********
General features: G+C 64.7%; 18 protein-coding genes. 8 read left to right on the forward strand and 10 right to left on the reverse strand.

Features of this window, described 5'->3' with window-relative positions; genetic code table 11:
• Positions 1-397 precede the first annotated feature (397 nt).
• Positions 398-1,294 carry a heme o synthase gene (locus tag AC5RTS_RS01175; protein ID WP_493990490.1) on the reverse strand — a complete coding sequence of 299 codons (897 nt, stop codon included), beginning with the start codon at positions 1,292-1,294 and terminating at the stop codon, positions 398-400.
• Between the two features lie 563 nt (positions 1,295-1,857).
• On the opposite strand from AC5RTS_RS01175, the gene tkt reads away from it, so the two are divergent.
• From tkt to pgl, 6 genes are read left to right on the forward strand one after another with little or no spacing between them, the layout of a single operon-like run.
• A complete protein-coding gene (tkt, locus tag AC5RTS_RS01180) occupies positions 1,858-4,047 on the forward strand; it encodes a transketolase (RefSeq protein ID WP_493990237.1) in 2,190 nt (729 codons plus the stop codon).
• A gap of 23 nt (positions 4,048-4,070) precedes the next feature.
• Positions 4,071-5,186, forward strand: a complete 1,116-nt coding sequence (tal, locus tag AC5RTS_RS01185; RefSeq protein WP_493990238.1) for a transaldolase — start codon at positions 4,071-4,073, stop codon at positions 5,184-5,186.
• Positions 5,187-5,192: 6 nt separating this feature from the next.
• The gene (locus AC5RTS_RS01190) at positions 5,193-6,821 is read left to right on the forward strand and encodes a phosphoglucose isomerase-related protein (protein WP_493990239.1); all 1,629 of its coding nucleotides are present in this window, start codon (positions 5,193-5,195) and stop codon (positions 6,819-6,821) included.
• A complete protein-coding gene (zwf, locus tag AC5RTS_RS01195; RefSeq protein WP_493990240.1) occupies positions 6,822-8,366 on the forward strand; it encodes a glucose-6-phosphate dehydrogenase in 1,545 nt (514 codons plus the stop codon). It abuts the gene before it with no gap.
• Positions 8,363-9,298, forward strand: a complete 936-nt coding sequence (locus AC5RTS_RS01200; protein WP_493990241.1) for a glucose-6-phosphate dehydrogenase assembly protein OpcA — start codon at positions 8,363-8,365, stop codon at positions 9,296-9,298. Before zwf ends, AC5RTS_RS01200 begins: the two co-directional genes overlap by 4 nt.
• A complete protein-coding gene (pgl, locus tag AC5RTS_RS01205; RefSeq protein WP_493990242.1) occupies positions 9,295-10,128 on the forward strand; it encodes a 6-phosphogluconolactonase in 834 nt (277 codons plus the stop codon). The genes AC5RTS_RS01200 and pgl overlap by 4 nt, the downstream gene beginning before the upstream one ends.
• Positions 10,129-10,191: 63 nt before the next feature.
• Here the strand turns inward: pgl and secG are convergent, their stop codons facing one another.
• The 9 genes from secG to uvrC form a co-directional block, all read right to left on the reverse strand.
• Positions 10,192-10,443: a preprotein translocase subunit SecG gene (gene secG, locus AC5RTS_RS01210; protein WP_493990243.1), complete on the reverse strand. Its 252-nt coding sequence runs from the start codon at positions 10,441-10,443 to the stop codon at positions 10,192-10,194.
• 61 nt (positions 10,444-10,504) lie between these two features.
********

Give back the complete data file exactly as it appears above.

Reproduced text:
General features: G+C 64.7%; 18 protein-coding genes. 8 read left to right on the forward strand and 10 right to left on the reverse strand.

Features of this window, described 5'->3' with window-relative positions; genetic code table 11:
• Positions 1-397 precede the first annotated feature (397 nt).
• Positions 398-1,294 carry a heme o synthase gene (locus tag AC5RTS_RS01175; protein ID WP_493990490.1) on the reverse strand — a complete coding sequence of 299 codons (897 nt, stop codon included), beginning with the start codon at positions 1,292-1,294 and terminating at the stop codon, positions 398-400.
• Between the two features lie 563 nt (positions 1,295-1,857).
• On the opposite strand from AC5RTS_RS01175, the gene tkt reads away from it, so the two are divergent.
• From tkt to pgl, 6 genes are read left to right on the forward strand one after another with little or no spacing between them, the layout of a single operon-like run.
• A complete protein-coding gene (tkt, locus tag AC5RTS_RS01180) occupies positions 1,858-4,047 on the forward strand; it encodes a transketolase (RefSeq protein ID WP_493990237.1) in 2,190 nt (729 codons plus the stop codon).
• A gap of 23 nt (positions 4,048-4,070) precedes the next feature.
• Positions 4,071-5,186, forward strand: a complete 1,116-nt coding sequence (tal, locus tag AC5RTS_RS01185; RefSeq protein WP_493990238.1) for a transaldolase — start codon at positions 4,071-4,073, stop codon at positions 5,184-5,186.
• Positions 5,187-5,192: 6 nt separating this feature from the next.
• The gene (locus AC5RTS_RS01190) at positions 5,193-6,821 is read left to right on the forward strand and encodes a phosphoglucose isomerase-related protein (protein WP_493990239.1); all 1,629 of its coding nucleotides are present in this window, start codon (positions 5,193-5,195) and stop codon (positions 6,819-6,821) included.
• A complete protein-coding gene (zwf, locus tag AC5RTS_RS01195; RefSeq protein WP_493990240.1) occupies positions 6,822-8,366 on the forward strand; it encodes a glucose-6-phosphate dehydrogenase in 1,545 nt (514 codons plus the stop codon). It abuts the gene before it with no gap.
• Positions 8,363-9,298, forward strand: a complete 936-nt coding sequence (locus AC5RTS_RS01200; protein WP_493990241.1) for a glucose-6-phosphate dehydrogenase assembly protein OpcA — start codon at positions 8,363-8,365, stop codon at positions 9,296-9,298. Before zwf ends, AC5RTS_RS01200 begins: the two co-directional genes overlap by 4 nt.
• A complete protein-coding gene (pgl, locus tag AC5RTS_RS01205; RefSeq protein WP_493990242.1) occupies positions 9,295-10,128 on the forward strand; it encodes a 6-phosphogluconolactonase in 834 nt (277 codons plus the stop codon). The genes AC5RTS_RS01200 and pgl overlap by 4 nt, the downstream gene beginning before the upstream one ends.
• Positions 10,129-10,191: 63 nt before the next feature.
• Here the strand turns inward: pgl and secG are convergent, their stop codons facing one another.
• The 9 genes from secG to uvrC form a co-directional block, all read right to left on the reverse strand.
• Positions 10,192-10,443: a preprotein translocase subunit SecG gene (gene secG, locus AC5RTS_RS01210; protein WP_493990243.1), complete on the reverse strand. Its 252-nt coding sequence runs from the start codon at positions 10,441-10,443 to the stop codon at positions 10,192-10,194.
• 61 nt (positions 10,444-10,504) lie between these two features.